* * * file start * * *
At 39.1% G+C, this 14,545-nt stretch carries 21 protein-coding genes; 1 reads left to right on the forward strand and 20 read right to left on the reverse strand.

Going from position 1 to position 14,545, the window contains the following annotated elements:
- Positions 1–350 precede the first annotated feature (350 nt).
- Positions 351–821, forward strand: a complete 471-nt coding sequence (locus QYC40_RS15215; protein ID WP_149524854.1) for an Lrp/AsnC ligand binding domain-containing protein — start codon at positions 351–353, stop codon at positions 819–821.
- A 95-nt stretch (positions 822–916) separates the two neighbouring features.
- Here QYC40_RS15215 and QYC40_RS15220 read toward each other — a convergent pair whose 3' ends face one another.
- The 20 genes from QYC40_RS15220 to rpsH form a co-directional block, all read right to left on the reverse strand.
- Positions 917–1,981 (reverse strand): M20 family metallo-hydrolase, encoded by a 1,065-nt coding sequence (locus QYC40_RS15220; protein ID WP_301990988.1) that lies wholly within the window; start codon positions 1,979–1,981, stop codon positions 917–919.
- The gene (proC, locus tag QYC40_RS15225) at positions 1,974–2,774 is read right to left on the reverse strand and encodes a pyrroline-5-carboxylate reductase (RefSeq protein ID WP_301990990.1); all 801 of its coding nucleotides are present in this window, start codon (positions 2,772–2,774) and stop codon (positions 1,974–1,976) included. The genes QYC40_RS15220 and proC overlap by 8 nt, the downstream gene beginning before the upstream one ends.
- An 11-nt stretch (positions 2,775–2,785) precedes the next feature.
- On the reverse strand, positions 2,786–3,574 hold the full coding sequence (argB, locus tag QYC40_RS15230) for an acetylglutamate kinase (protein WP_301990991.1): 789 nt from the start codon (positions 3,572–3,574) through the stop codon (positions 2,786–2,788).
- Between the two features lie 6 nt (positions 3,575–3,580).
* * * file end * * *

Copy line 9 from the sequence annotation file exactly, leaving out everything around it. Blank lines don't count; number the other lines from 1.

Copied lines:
- The gene (proC, locus tag QYC40_RS15225) at positions 1,974–2,774 is read right to left on the reverse strand and encodes a pyrroline-5-carboxylate reductase (RefSeq protein ID WP_301990990.1); all 801 of its coding nucleotides are present in this window, start codon (positions 2,772–2,774) and stop codon (positions 1,974–1,976) included. The genes QYC40_RS15220 and proC overlap by 8 nt, the downstream gene beginning before the upstream one ends.